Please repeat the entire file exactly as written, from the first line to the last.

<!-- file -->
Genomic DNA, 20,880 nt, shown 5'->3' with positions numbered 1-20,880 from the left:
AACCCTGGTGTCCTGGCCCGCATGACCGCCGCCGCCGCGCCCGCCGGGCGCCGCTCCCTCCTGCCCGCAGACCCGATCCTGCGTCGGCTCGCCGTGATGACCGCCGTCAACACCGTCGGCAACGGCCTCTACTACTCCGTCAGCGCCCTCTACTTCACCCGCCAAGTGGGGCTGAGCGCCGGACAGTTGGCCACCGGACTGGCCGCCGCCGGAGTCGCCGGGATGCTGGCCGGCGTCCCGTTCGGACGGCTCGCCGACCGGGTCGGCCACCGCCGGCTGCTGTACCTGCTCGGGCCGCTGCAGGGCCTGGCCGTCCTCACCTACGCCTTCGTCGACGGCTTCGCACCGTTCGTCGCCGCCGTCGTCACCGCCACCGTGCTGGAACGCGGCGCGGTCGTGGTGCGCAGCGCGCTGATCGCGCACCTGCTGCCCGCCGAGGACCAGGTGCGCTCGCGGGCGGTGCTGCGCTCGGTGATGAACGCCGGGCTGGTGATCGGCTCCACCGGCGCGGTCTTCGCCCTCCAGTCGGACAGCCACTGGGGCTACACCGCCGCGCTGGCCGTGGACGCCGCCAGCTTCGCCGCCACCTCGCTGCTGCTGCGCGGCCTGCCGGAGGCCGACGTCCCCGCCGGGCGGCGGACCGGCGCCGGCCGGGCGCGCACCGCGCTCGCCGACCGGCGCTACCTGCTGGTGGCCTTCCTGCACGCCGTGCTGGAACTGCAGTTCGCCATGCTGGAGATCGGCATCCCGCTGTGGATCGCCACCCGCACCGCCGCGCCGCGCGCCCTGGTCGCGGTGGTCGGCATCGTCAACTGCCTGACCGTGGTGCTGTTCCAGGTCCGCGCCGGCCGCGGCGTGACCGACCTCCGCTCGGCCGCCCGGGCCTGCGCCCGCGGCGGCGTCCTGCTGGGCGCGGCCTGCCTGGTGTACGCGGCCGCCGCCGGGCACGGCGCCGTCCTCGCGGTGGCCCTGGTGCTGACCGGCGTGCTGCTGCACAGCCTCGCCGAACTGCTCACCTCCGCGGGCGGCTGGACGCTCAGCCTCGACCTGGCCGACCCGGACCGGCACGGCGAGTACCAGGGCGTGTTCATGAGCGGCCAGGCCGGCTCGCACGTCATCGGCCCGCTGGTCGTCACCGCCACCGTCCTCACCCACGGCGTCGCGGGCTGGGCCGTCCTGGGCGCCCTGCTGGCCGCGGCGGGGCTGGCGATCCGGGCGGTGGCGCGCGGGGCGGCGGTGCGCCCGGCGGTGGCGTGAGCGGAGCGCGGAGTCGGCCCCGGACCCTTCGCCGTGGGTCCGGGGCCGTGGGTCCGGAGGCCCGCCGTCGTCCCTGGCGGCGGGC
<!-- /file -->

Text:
Genomic DNA, 20,880 nt, shown 5'->3' with positions numbered 1-20,880 from the left:
AACCCTGGTGTCCTGGCCCGCATGACCGCCGCCGCCGCGCCCGCCGGGCGCCGCTCCCTCCTGCCCGCAGACCCGATCCTGCGTCGGCTCGCCGTGATGACCGCCGTCAACACCGTCGGCAACGGCCTCTACTACTCCGTCAGCGCCCTCTACTTCACCCGCCAAGTGGGGCTGAGCGCCGGACAGTTGGCCACCGGACTGGCCGCCGCCGGAGTCGCCGGGATGCTGGCCGGCGTCCCGTTCGGACGGCTCGCCGACCGGGTCGGCCACCGCCGGCTGCTGTACCTGCTCGGGCCGCTGCAGGGCCTGGCCGTCCTCACCTACGCCTTCGTCGACGGCTTCGCACCGTTCGTCGCCGCCGTCGTCACCGCCACCGTGCTGGAACGCGGCGCGGTCGTGGTGCGCAGCGCGCTGATCGCGCACCTGCTGCCCGCCGAGGACCAGGTGCGCTCGCGGGCGGTGCTGCGCTCGGTGATGAACGCCGGGCTGGTGATCGGCTCCACCGGCGCGGTCTTCGCCCTCCAGTCGGACAGCCACTGGGGCTACACCGCCGCGCTGGCCGTGGACGCCGCCAGCTTCGCCGCCACCTCGCTGCTGCTGCGCGGCCTGCCGGAGGCCGACGTCCCCGCCGGGCGGCGGACCGGCGCCGGCCGGGCGCGCACCGCGCTCGCCGACCGGCGCTACCTGCTGGTGGCCTTCCTGCACGCCGTGCTGGAACTGCAGTTCGCCATGCTGGAGATCGGCATCCCGCTGTGGATCGCCACCCGCACCGCCGCGCCGCGCGCCCTGGTCGCGGTGGTCGGCATCGTCAACTGCCTGACCGTGGTGCTGTTCCAGGTCCGCGCCGGCCGCGGCGTGACCGACCTCCGCTCGGCCGCCCGGGCCTGCGCCCGCGGCGGCGTCCTGCTGGGCGCGGCCTGCCTGGTGTACGCGGCCGCCGCCGGGCACGGCGCCGTCCTCGCGGTGGCCCTGGTGCTGACCGGCGTGCTGCTGCACAGCCTCGCCGAACTGCTCACCTCCGCGGGCGGCTGGACGCTCAGCCTCGACCTGGCCGACCCGGACCGGCACGGCGAGTACCAGGGCGTGTTCATGAGCGGCCAGGCCGGCTCGCACGTCATCGGCCCGCTGGTCGTCACCGCCACCGTCCTCACCCACGGCGTCGCGGGCTGGGCCGTCCTGGGCGCCCTGCTGGCCGCGGCGGGGCTGGCGATCCGGGCGGTGGCGCGCGGGGCGGCGGTGCGCCCGGCGGTGGCGTGAGCGGAGCGCGGAGTCGGCCCCGGACCCTTCGCCGTGGGTCCGGGGCCGTGGGTCCGGAGGCCCGCCGTCGTCCCTGGCGGCGGGC